Not many albums can keep you guessing and marvelling the way (4603 Battements) does throughout. The production is absolutely crystal clear and there is practically nothing to fault in it from start to finish. Lazuli have certainly brightened up my prog world in the most glorious, musically technicolour way.
Andy Read's Review
Certainly one of the most distinctive of the progressive rock bands to emerge out of Europe in the past decade, Lazuli has a unique sound that identifies its music within a few beats. In the past few years, the band finally seems to be getting the attention it deserves with some notable festival and support slots across the world, gaining an enviable reputation as a live act.
I first encountered the band through its third album En Avant Doute. Their distinctive sound and some great songs in the shape of Cassiopée and Laisse Courir quickly led me to acquire their equally enjoyable second album Amnesie.
The combination of Claude Leonetti’s unique instrument the leode, heartfelt vocals of Dominique Leonetti sung in French and the use of acoustic, world and ambient samples can provide a very powerful music soundscape. However their last disc has sat on my shelves since the first few plays. I rather felt it was re-running through old ideas and themes and the songs didn’t really stick in my memory at all. With a few exceptions I am left feeling very similar with this new album.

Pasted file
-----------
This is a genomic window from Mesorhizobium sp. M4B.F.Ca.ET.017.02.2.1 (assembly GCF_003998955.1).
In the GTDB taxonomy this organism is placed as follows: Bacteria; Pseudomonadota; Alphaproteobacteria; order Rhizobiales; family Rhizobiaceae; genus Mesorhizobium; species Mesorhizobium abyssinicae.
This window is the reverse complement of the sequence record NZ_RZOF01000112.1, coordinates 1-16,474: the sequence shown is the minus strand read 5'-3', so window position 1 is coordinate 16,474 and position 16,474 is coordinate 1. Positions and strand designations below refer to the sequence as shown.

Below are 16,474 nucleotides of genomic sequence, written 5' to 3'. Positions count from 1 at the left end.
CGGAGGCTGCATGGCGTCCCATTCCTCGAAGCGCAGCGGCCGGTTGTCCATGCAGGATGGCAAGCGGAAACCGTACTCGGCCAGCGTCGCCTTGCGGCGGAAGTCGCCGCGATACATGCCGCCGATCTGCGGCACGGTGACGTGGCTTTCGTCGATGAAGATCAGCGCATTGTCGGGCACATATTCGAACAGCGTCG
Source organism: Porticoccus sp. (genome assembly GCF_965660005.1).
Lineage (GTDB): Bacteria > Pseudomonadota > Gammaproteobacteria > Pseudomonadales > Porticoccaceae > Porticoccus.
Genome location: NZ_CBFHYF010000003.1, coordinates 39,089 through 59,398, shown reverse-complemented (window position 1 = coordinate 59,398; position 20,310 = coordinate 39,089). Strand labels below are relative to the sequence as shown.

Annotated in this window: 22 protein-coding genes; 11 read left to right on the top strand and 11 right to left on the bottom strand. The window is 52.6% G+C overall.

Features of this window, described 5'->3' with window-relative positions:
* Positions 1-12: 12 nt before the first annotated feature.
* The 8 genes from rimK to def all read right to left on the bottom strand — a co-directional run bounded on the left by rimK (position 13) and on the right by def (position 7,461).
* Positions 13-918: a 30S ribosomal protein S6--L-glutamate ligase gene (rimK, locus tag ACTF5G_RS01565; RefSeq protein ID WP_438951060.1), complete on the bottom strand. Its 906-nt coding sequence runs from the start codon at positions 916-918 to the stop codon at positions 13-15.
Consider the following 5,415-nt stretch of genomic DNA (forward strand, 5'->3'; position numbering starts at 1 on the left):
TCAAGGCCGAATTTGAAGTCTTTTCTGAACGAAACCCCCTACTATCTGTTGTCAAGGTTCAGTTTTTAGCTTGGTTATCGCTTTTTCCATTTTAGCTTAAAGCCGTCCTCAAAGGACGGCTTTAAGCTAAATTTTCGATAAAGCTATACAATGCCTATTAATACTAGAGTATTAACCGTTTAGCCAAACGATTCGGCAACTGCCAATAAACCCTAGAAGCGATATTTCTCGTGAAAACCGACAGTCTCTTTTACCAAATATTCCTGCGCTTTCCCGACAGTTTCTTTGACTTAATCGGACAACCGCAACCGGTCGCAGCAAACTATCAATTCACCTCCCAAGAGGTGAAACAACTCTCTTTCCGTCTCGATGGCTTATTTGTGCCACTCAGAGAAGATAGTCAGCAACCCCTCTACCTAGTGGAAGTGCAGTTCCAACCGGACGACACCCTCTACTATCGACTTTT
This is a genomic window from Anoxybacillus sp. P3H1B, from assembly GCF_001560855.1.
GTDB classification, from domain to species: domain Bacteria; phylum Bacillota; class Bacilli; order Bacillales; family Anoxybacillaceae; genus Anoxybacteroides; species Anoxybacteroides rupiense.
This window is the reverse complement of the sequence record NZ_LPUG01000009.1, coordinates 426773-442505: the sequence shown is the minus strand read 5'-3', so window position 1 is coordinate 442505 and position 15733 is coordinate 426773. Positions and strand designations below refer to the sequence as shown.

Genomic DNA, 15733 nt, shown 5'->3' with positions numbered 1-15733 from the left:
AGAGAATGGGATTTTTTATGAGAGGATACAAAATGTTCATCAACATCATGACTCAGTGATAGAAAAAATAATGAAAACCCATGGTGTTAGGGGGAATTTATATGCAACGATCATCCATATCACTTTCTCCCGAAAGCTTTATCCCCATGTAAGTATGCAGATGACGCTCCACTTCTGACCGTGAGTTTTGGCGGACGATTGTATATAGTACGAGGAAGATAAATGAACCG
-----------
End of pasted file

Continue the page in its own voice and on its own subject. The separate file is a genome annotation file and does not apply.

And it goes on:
The exceptions are the brilliant opener Je te Laisse ce Monde, which stands as one of the best songs the band has yet written. I find the clever rhythm and African vibe of Dans le Formol au Museum different, and appealing in its difference. L'azur is just a lovely song. Elsewhere I find the music too one-paced and one dimensional and lacking the sort of melodies that draw me back for more. Maybe if this was the first album I’d ever heard from the band, I’d love it. But I’m left feeling that this is a band that has failed to really progress over its four albums.
Lazuli is a band that’s never practiced extended songwriting but with the first and the last tracks here being no more than seven seconds of ticking and 78 seconds of a fairground ride, then just nine songs and barely 40 minutes of music is lightweight.